In the House of the Interpreter Summary
In the House of the Interpreter is a 2012 memoir in which Ngũgĩ wa Thiong’o recalls his adolescent years, in which he studies at a British colonial school in Kenya amid the political turmoil of the 1950s.
- Ngũgĩ finds the Alliance school to be a sanctuary from the political situation unfolding in Kenya: British colonials relocate Kenyans—including Ngũgĩ’s family—while Mau Mau rebels fight back.
- During his high school years, Ngũgĩ flourishes intellectually, discovering passions for literature, theater, and community building. He develops a nuanced understanding of human nature and events.
In the House of the Interpreter, published in 2012, is the second volume in Ngũgĩ wa Thiong’o’s series of memoirs. It covers his years spent at Alliance High School—a prestigious British-run boarding school in Kikuyu, Kenya—and the author’s experience of the political turmoil that took place under British rule.
This volume of his memoirs begins in 1955, as the author is returning to Limuru after the first term of his freshman year at Alliance. As he arrives in Limuru, he finds that the entire area—including his family home—has been destroyed. His family, he discovers, has been re-settled in Kamirithu as part of the colonial government’s plans for the region.
As he realizes that his home is forever changed, Ngũgĩ reflects on the academic term he has just completed. Upon arrival, he recalls, Alliance felt like a sanctuary—a respite from the region’s volatile administration, designed entirely to provide its students with intellectual nourishment. Despite some minor hazing from the upperclassmen and a necessary period of adjustment to the school’s English-style customs, Ngũgĩ is beginning to adapt to Alliance. Courses in English and theater pique his interest in particular, and he begins to view the humanities as disciplines through which he can make sense of and appreciate the world around him.
When the first-term exams draw to a close, Ngũgĩ is surprised and proud to discover that he has scored the third-highest marks of all forty boys enrolled. He will be moved to the upper half of the academic class, which means his return home for the first term holiday will be a triumphant one. In an extremely competitive academic environment comprising the region’s most promising students, he has already begun to distinguish himself.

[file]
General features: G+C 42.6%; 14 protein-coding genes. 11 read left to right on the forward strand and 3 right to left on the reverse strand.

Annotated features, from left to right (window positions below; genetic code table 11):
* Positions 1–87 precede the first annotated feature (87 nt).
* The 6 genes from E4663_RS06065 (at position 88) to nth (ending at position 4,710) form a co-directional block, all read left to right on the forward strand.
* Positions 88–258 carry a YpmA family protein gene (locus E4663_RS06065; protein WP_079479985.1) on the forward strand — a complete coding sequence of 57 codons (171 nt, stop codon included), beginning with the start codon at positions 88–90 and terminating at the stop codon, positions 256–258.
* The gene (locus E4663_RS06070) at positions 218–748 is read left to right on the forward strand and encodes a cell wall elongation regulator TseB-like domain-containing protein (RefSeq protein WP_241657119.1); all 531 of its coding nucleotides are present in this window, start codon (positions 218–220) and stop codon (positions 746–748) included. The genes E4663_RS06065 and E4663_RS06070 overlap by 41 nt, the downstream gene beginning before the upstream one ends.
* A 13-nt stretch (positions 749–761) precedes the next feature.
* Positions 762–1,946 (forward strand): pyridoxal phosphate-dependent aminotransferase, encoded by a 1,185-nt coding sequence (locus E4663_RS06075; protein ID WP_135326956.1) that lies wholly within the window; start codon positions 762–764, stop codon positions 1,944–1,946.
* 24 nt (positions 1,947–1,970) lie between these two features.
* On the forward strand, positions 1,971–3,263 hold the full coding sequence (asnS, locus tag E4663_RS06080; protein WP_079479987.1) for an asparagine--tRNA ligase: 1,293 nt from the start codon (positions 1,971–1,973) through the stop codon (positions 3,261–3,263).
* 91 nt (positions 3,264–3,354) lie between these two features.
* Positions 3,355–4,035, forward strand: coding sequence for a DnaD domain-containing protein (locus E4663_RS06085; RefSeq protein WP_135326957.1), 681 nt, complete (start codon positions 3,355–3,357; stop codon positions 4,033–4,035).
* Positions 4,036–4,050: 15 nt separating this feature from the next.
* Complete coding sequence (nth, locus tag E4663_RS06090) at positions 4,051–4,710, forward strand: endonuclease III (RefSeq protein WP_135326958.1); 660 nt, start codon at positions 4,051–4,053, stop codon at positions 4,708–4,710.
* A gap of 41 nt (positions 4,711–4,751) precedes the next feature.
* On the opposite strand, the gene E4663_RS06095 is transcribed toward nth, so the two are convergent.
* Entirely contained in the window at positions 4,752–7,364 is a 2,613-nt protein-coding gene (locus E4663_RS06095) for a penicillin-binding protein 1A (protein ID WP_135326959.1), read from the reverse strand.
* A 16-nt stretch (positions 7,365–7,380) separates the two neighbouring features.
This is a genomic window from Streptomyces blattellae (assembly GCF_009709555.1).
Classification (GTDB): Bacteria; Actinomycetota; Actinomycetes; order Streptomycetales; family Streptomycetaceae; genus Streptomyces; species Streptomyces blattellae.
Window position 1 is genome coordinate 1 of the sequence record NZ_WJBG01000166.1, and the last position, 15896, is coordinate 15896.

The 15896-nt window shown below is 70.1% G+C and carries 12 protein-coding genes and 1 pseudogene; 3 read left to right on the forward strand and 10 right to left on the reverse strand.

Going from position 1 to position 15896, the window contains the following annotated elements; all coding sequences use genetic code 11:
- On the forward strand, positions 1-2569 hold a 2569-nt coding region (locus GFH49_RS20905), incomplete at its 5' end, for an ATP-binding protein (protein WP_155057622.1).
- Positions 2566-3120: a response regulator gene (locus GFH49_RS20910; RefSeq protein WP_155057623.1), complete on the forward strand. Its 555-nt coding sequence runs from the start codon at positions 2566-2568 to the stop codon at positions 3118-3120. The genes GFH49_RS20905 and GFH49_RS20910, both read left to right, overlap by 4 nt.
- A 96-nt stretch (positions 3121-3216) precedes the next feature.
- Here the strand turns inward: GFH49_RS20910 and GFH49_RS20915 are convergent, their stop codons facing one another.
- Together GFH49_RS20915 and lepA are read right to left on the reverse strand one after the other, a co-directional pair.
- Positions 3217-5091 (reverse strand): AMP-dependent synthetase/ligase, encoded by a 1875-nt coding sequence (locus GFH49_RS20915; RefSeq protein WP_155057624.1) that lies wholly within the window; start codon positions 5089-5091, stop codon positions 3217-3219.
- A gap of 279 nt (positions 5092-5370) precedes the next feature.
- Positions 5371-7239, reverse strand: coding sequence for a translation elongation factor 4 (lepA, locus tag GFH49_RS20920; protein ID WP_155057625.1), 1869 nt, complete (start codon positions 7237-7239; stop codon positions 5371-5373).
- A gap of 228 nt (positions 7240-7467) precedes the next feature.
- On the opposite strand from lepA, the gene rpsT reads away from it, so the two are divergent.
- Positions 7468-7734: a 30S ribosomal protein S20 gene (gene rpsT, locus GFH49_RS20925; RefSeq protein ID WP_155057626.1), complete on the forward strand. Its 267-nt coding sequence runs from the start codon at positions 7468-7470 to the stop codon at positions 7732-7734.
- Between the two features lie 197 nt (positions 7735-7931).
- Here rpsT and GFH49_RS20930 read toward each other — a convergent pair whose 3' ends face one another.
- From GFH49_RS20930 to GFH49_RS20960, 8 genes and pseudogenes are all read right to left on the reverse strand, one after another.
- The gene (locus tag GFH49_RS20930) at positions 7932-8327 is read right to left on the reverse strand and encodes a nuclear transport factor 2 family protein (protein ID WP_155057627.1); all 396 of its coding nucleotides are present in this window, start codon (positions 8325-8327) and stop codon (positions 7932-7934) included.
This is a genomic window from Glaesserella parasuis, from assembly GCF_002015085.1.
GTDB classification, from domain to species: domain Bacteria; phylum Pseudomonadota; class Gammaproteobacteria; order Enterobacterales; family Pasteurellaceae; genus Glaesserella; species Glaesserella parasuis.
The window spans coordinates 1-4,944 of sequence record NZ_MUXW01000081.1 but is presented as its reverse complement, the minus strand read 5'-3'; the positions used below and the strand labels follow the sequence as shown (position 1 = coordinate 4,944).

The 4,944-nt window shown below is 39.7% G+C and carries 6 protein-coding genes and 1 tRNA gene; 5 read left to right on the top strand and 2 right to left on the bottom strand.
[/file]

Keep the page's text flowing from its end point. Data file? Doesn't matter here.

Ngũgĩ’s high spirits make it especially jarring to discover the changes that have occurred in his absence: his family’s resettlement is a small part of the restructuring that has now started to uproot most of central Kenya. The colonial administration is leveling neighborhoods and destroying homes, moving native Kenyans and redistributing land to suit British interests. The new settlements heavily favor Kenyans who are loyal to the colonial state, giving them advantageous properties and modernized homes, whereas those who are considered potentially disloyal are left to build their own huts out of mud and thatch.
As the disparity between loyalists and nationalists grows more and more evident, Ngũgĩ grows more and more anxious—his brother, Good Wallace, is a Mau Mau guerrilla fighter operating in the mountains. Ngũgĩ worries about his brother’s safety and fears that his familial ties to the resistance will be discovered, resulting in his expulsion from Alliance. When the break is over, he returns for his second term feeling uneasy.
Alliance’s headmaster, Edward Carey Francis, returns at the start of the second term, having been abroad for the first term. Suddenly, Ngũgĩ notices a shift in the behavior of those around him. They seem more studious, more disciplined. Carey Francis is an imposing presence—the school is replete with rumors of his temper, as well as his fairness and even his occasional whimsy.
During one assembly in the school’s chapel, Carey Francis reads a passage from The Pilgrim’s Progress in which a man visits the...
(The entire section is 1,265 words.)